You could of course refer to "the recording I made for my own notes" in your witness statement. If there is a discrepancy ebtween the recollections of what was said you could ask the judge if your could refer to the recording ... just listening to it yourself, and then say "the recording I made confirms my recollection".
The other side can then try and claim your recollection is wrong, or that the recording doesn't say that, but hopefully they (or the judge!) will ask for it to be played ..... bingo.
If the other side tries to prevent it being listened to (by you, them, or the court....), don't say a word ... whilst it then may not be admissible, it shouldn't influence the judge, but they are human... hard for them not to be swayed if it comes down to "who do they believe".
Fair point - could try that on Monday. It wouldn't be the end of the world for it to sit for a few months except there are bequeaths to two local charities, one of which could well survive if we can pay out without delay and not if we don't.
I don't see why not. If you are a litigant in person and you are using the recording for personal use then it seems fine to me. Of course the court would prefer to have the transcript but you should have the recording there just in case.
Using the recording for "personal use" in my view, means anything which is not published. Certainly if you are using it to defend yourself in a court then I would say it is definitely okay. If you are producing the recording to show that the defendant said X – when in fact they are saying they didn't then it seems to me to be very reasonable to use a recording to show that they are actually not telling the truth.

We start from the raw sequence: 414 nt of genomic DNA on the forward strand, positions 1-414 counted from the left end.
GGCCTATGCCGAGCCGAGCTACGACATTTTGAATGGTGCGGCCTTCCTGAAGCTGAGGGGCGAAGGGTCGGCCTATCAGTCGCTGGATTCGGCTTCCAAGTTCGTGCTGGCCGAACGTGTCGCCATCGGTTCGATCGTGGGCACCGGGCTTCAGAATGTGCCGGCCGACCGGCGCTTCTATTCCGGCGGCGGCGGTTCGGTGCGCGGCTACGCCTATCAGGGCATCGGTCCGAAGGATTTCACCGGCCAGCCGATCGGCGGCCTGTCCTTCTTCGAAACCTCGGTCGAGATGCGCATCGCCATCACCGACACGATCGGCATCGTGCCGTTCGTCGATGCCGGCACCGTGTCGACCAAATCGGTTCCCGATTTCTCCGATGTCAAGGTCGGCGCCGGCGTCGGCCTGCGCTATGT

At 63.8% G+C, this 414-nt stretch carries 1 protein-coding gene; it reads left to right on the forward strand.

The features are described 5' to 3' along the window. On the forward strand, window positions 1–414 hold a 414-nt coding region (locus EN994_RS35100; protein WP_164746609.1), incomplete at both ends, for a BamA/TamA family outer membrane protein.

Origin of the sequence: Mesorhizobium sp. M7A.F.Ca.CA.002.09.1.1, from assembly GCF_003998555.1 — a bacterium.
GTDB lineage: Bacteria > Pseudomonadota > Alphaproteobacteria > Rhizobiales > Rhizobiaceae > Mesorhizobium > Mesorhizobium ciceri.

I think it would be a good idea to want the defendant in advance that you have the recording and that you have the transcript and that in court you will be referring to the statement that "X X X was the case blah blah".
I think it's important to be as transparent as possible. I certainly don't think that you should ambush the defendant with this in court. In fact before the hearing I would make it clear on your skeleton argument that you have this transcript and that you will be relying on it – and you can then give the words which were spoken. Also, in the court bundle which you should provide ahead of the hearing, you should provide the transcript and make it clear that it is a transcript of a recording. If the defendant then goes on to deny that he or she said those words, then I think that you are entitled to ask to play the recording. However, you would have to ask the judge's permission. In my young be an idea to provide the defendant a copy of the recording ahead of time so they can consider their reply rather than walk into a trap. If the words that they said are sufficiently important then it might even bring an early end to the dispute because the defendant might realise that they will have to put their hands up.
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